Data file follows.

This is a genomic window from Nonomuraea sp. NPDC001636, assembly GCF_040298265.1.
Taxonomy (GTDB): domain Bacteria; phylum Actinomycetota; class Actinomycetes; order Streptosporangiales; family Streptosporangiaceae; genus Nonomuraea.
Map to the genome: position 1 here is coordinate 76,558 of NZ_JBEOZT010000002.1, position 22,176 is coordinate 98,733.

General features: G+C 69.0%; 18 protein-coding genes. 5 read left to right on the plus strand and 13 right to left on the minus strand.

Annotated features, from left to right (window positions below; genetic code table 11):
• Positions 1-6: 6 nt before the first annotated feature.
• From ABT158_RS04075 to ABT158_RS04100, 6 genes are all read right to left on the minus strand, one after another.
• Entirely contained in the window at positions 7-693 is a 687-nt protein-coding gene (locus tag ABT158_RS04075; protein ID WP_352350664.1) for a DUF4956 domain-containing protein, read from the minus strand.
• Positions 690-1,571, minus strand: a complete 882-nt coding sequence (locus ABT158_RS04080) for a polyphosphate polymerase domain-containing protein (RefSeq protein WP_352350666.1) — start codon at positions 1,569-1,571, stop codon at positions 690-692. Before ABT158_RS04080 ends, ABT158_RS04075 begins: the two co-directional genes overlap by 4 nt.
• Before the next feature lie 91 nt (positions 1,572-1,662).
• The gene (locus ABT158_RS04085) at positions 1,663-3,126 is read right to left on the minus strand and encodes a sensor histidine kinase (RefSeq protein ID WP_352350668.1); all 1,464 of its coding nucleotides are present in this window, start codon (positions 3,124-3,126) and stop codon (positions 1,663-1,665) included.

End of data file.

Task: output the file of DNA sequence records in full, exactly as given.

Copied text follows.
This is a genomic window from Nonomuraea sp. NPDC001636, assembly GCF_040298265.1.
Taxonomy (GTDB): domain Bacteria; phylum Actinomycetota; class Actinomycetes; order Streptosporangiales; family Streptosporangiaceae; genus Nonomuraea.
Map to the genome: position 1 here is coordinate 76,558 of NZ_JBEOZT010000002.1, position 22,176 is coordinate 98,733.

General features: G+C 69.0%; 18 protein-coding genes. 5 read left to right on the plus strand and 13 right to left on the minus strand.

Annotated features, from left to right (window positions below; genetic code table 11):
• Positions 1-6: 6 nt before the first annotated feature.
• From ABT158_RS04075 to ABT158_RS04100, 6 genes are all read right to left on the minus strand, one after another.
• Entirely contained in the window at positions 7-693 is a 687-nt protein-coding gene (locus tag ABT158_RS04075; protein ID WP_352350664.1) for a DUF4956 domain-containing protein, read from the minus strand.
• Positions 690-1,571, minus strand: a complete 882-nt coding sequence (locus ABT158_RS04080) for a polyphosphate polymerase domain-containing protein (RefSeq protein WP_352350666.1) — start codon at positions 1,569-1,571, stop codon at positions 690-692. Before ABT158_RS04080 ends, ABT158_RS04075 begins: the two co-directional genes overlap by 4 nt.
• Before the next feature lie 91 nt (positions 1,572-1,662).
• The gene (locus ABT158_RS04085) at positions 1,663-3,126 is read right to left on the minus strand and encodes a sensor histidine kinase (RefSeq protein ID WP_352350668.1); all 1,464 of its coding nucleotides are present in this window, start codon (positions 3,124-3,126) and stop codon (positions 1,663-1,665) included.